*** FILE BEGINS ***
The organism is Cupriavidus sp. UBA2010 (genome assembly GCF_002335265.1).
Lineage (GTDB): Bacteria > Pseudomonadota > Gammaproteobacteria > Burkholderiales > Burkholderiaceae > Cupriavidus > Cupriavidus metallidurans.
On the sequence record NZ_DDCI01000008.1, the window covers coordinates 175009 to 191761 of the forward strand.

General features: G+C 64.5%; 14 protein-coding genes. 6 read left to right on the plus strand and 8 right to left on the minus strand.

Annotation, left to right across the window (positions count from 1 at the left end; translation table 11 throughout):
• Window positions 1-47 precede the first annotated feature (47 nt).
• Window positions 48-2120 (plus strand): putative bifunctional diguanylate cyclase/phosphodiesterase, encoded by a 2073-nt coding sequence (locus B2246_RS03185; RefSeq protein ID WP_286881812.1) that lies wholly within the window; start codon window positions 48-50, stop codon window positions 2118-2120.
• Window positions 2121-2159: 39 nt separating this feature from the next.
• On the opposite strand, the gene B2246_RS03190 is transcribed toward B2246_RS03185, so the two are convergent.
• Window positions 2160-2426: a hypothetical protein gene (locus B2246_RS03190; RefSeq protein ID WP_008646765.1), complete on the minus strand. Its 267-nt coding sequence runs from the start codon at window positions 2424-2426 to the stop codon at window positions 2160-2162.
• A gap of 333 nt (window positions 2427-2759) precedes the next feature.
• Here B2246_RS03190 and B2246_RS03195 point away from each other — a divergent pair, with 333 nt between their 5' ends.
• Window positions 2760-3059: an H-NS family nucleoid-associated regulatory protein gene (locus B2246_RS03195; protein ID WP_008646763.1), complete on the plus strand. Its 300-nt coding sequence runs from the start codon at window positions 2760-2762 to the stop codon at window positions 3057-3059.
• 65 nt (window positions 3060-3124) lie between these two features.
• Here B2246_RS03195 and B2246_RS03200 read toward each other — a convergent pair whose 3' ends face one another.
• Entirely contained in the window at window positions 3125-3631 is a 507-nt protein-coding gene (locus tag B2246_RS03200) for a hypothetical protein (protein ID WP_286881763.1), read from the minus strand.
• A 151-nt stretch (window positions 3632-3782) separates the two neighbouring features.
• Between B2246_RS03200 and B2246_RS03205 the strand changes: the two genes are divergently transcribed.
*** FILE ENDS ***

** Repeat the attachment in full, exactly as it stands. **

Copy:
The organism is Cupriavidus sp. UBA2010 (genome assembly GCF_002335265.1).
Lineage (GTDB): Bacteria > Pseudomonadota > Gammaproteobacteria > Burkholderiales > Burkholderiaceae > Cupriavidus > Cupriavidus metallidurans.
On the sequence record NZ_DDCI01000008.1, the window covers coordinates 175009 to 191761 of the forward strand.

General features: G+C 64.5%; 14 protein-coding genes. 6 read left to right on the plus strand and 8 right to left on the minus strand.

Annotation, left to right across the window (positions count from 1 at the left end; translation table 11 throughout):
• Window positions 1-47 precede the first annotated feature (47 nt).
• Window positions 48-2120 (plus strand): putative bifunctional diguanylate cyclase/phosphodiesterase, encoded by a 2073-nt coding sequence (locus B2246_RS03185; RefSeq protein ID WP_286881812.1) that lies wholly within the window; start codon window positions 48-50, stop codon window positions 2118-2120.
• Window positions 2121-2159: 39 nt separating this feature from the next.
• On the opposite strand, the gene B2246_RS03190 is transcribed toward B2246_RS03185, so the two are convergent.
• Window positions 2160-2426: a hypothetical protein gene (locus B2246_RS03190; RefSeq protein ID WP_008646765.1), complete on the minus strand. Its 267-nt coding sequence runs from the start codon at window positions 2424-2426 to the stop codon at window positions 2160-2162.
• A gap of 333 nt (window positions 2427-2759) precedes the next feature.
• Here B2246_RS03190 and B2246_RS03195 point away from each other — a divergent pair, with 333 nt between their 5' ends.
• Window positions 2760-3059: an H-NS family nucleoid-associated regulatory protein gene (locus B2246_RS03195; protein ID WP_008646763.1), complete on the plus strand. Its 300-nt coding sequence runs from the start codon at window positions 2760-2762 to the stop codon at window positions 3057-3059.
• 65 nt (window positions 3060-3124) lie between these two features.
• Here B2246_RS03195 and B2246_RS03200 read toward each other — a convergent pair whose 3' ends face one another.
• Entirely contained in the window at window positions 3125-3631 is a 507-nt protein-coding gene (locus tag B2246_RS03200) for a hypothetical protein (protein ID WP_286881763.1), read from the minus strand.
• A 151-nt stretch (window positions 3632-3782) separates the two neighbouring features.
• Between B2246_RS03200 and B2246_RS03205 the strand changes: the two genes are divergently transcribed.